Modelo de servicio al cliente

Hace unos meses escribí un post comentando los pasos que seguí para cerrar una cuenta bancaria en Ibercaja.

Desde hace unos 3 años empecé a usar ING. Al principio solo una cuenta Naranja, luego una cuenta nómina, otra naranja, bróker naranja, depósitos, etc.

Hoy al contrario que en el post sobre Ibercaja quería comentar algunos de los aspectos que me encantan del servicio de ING.

Comisiones: no hay. Por hacer transferencias, ingresos, por la tarjeta, etc. Nada. Los únicos costes que hay son los de operar en bolsa.

A alguna gente le da miedo el no poder ir a una oficina a quejarse, a solucionar un problema. En primer lugar, decir que en determinados sitios sí hay oficinas de ING. En segundo lugar vendría una pregunta ¿acaso en una oficina de un banco uno recibe un buen trato o te solucionan un problema de forma adecuada? Sin embargo, ejemplos de excelente servicio con ING he tenido varios.

Hubo una vez que quise comprar acciones de determinada compañía de la bolsa de Nueva York, y no estaba disponible en el interfaz de la web del banco. Llamé, tomaron nota, se aseguraron de que la compañía cotizaba en el NYSE y en unas horas estaba dada de alta en su sistema. Incluso se disculpan de antemano por si pasa un día hasta que se encuentre disponible en el sistema. Esta operación la he repetido en numerosas ocasiones.

Con ING eso de llegar tarde al trabajo porque “he pasado por el banco”, o salir entre horas, no existe. Para operaciones normales uno puede llamar a cualquier hora. Bueno casi cualquiera. Recuerdo otra ocasión en que llegué a casa sobre las 20h y tenía varias cosas que hacer. Y las fui haciendo una a una y dejé la llamada a ING para el final. Creo que debí llamar sobre las 22:30. Me atendieron y entonces pedí hacer una operación en bolsa, a lo que la comercial me respondió “lo sentimos, desde hace dos semanas los compañeros de bróker naranja dan servicio solo hasta las 22:00”… solo. Ya me había acostumbrado a eso, a que estuviesen 24/7.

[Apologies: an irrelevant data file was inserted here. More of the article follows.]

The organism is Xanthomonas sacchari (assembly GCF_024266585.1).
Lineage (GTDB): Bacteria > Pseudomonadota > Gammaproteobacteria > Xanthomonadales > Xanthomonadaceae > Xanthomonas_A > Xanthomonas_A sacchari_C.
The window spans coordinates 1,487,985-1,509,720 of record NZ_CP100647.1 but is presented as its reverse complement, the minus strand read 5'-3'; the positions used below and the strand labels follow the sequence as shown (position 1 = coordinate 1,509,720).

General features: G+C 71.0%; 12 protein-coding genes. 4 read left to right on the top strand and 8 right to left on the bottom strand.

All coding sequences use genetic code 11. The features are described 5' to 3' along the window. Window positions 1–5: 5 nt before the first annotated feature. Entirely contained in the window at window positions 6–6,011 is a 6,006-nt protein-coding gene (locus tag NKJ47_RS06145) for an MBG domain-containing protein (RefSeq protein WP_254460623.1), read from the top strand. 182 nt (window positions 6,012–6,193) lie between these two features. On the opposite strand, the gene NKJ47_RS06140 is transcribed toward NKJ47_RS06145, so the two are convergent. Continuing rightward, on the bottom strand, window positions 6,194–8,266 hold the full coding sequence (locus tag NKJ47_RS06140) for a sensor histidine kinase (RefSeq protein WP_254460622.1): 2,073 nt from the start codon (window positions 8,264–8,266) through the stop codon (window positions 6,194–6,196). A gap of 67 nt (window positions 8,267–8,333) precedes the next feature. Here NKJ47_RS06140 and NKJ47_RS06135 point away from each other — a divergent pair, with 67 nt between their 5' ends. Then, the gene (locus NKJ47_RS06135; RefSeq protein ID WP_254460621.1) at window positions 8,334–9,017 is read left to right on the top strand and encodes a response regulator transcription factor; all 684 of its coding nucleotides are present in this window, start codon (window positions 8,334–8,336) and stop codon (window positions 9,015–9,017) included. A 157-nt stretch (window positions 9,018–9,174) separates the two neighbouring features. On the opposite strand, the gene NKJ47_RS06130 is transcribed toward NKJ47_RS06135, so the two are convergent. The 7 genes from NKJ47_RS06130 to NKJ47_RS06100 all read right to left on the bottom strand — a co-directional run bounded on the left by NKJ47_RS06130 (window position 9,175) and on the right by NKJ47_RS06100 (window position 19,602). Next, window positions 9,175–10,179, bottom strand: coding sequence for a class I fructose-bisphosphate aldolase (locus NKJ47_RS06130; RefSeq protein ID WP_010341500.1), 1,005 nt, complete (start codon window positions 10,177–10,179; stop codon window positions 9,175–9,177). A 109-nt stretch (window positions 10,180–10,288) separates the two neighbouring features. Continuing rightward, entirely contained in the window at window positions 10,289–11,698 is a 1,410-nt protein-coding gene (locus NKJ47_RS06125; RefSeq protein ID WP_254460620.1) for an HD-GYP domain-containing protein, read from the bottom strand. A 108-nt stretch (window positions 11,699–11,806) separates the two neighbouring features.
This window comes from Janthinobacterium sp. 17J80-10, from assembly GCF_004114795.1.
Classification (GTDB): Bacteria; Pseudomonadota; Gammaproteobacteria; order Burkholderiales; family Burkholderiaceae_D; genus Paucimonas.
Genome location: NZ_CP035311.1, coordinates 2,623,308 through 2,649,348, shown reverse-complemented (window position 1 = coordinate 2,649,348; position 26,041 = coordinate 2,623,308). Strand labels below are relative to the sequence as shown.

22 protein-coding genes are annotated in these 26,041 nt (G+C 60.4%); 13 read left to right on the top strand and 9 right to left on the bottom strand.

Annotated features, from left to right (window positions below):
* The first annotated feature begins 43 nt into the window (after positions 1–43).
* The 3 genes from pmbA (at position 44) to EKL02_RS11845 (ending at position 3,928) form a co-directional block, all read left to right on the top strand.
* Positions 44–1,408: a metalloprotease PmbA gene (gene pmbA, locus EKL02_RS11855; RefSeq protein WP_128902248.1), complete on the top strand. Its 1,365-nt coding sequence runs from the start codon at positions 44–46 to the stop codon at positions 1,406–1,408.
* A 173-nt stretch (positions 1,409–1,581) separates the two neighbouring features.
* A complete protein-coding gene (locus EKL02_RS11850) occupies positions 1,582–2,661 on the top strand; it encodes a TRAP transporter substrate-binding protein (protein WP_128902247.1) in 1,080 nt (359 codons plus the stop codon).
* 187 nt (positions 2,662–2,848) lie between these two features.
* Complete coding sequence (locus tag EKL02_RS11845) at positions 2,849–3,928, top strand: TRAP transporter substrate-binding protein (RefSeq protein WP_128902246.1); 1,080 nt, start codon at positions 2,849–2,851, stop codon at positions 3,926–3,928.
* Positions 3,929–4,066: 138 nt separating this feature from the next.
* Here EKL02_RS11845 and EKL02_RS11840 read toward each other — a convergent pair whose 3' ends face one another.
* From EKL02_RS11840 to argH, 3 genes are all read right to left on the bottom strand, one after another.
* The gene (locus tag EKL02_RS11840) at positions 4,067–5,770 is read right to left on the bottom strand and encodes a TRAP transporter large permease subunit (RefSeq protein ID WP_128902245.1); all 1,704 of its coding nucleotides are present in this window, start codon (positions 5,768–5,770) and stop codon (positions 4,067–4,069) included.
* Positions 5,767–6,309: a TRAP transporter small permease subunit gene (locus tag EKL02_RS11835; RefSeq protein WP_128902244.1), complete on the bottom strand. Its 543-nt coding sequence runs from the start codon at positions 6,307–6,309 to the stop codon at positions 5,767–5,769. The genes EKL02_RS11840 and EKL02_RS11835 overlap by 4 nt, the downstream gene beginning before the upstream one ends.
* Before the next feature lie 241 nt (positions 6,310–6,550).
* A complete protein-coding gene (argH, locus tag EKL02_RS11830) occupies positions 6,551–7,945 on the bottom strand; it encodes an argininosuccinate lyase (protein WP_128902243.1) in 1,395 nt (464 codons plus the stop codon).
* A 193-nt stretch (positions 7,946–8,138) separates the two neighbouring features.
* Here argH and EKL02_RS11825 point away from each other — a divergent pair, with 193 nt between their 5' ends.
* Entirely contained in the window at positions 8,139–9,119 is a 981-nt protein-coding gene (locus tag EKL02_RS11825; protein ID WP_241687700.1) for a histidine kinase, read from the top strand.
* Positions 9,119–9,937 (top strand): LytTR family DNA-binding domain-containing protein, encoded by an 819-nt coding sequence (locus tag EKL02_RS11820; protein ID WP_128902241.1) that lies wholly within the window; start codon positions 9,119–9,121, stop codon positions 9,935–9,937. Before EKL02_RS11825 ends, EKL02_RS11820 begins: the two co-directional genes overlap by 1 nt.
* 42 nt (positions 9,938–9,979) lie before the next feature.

Gratuitamente envían un SMS o email con cada operación que hagas, pagos, transferencias, dividendos recibidos, nóminas recibidas, etc. En una ocasión después de recibir tal SMS con un cargo de una operación que yo no había hecho por 60€ en Brasil, semanas después de después de haber vuelto de las vacaciones. Me dio tiempo a rechazar el cargo antes de que me lo pasaran por la cuenta. Cancelé la tarjeta y nunca tuve que pagar ese dinero.

Cuando debo tomar alguna decisión al respecto de si recibir dividendos en cash o en acciones de una compañía me escriben un SMS o me llaman por teléfono… a Francia si es necesario.

A día de hoy la única vez que no quedé muy satisfecho fue cuando intenté comprar acciones de una compañía del NASDAQ y no pude porque no era del NASDAQ 100. Pero aquello era un problema del producto bróker naranja, no del servicio. De hecho estuve hablando un rato con un comercial sobre ello hasta que dejó la sugerencia por escrito (por supuesto, luego me llegó un email diciendo que habían recogido la sugerencia). A día de hoy, creo que todavía no se puede operar en el NASDAQ, solo en NASDAQ 100.